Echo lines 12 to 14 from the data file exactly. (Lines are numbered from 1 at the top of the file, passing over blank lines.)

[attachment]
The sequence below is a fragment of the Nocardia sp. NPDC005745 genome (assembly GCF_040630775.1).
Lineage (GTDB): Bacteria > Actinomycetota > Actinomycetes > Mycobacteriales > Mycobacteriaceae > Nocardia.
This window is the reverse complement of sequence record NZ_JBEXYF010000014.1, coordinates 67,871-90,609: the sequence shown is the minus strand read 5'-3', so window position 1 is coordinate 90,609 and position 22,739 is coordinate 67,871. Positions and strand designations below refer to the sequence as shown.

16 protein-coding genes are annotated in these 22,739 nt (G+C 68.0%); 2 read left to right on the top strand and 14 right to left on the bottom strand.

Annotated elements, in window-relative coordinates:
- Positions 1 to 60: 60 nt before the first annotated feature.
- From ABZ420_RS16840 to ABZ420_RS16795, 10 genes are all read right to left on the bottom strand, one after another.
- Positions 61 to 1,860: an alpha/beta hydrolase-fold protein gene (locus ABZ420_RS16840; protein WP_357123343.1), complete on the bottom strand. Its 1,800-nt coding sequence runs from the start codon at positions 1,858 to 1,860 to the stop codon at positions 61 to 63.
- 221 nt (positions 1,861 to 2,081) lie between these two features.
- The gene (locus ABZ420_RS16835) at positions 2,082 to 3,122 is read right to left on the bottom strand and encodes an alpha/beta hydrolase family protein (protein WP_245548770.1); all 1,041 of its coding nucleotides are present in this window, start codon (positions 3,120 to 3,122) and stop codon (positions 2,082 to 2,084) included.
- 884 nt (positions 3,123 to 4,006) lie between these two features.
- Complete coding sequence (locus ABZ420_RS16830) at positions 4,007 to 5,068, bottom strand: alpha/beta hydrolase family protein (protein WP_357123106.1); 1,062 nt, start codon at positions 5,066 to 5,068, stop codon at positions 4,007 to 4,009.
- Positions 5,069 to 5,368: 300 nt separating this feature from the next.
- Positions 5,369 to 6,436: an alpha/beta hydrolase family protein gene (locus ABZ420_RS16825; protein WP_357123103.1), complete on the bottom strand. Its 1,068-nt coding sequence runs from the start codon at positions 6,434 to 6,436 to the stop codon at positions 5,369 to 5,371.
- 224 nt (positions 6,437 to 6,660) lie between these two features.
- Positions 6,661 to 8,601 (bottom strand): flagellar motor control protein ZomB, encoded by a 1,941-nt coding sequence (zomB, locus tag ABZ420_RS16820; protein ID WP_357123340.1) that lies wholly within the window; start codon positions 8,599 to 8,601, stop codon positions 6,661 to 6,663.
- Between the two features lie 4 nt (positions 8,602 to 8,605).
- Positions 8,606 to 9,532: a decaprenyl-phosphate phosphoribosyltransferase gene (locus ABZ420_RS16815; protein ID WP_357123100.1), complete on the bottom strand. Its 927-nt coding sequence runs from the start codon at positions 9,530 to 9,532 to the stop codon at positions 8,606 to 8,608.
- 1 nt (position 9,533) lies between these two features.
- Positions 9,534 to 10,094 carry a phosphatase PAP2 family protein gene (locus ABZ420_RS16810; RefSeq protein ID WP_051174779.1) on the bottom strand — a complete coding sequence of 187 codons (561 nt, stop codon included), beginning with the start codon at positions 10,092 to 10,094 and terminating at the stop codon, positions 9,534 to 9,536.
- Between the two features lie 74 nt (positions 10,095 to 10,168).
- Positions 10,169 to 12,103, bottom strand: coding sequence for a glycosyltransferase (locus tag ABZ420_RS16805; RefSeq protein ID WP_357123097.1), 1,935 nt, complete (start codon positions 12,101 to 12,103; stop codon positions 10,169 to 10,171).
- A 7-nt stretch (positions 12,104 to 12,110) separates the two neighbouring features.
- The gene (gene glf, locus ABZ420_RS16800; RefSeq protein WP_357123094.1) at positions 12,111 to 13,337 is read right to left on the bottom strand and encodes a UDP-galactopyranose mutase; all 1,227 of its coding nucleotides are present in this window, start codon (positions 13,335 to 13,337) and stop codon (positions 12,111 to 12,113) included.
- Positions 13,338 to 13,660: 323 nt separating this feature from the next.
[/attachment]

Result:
- Complete coding sequence (locus ABZ420_RS16830) at positions 4,007 to 5,068, bottom strand: alpha/beta hydrolase family protein (protein WP_357123106.1); 1,062 nt, start codon at positions 5,066 to 5,068, stop codon at positions 4,007 to 4,009.
- Positions 5,069 to 5,368: 300 nt separating this feature from the next.
- Positions 5,369 to 6,436: an alpha/beta hydrolase family protein gene (locus ABZ420_RS16825; protein WP_357123103.1), complete on the bottom strand. Its 1,068-nt coding sequence runs from the start codon at positions 6,434 to 6,436 to the stop codon at positions 5,369 to 5,371.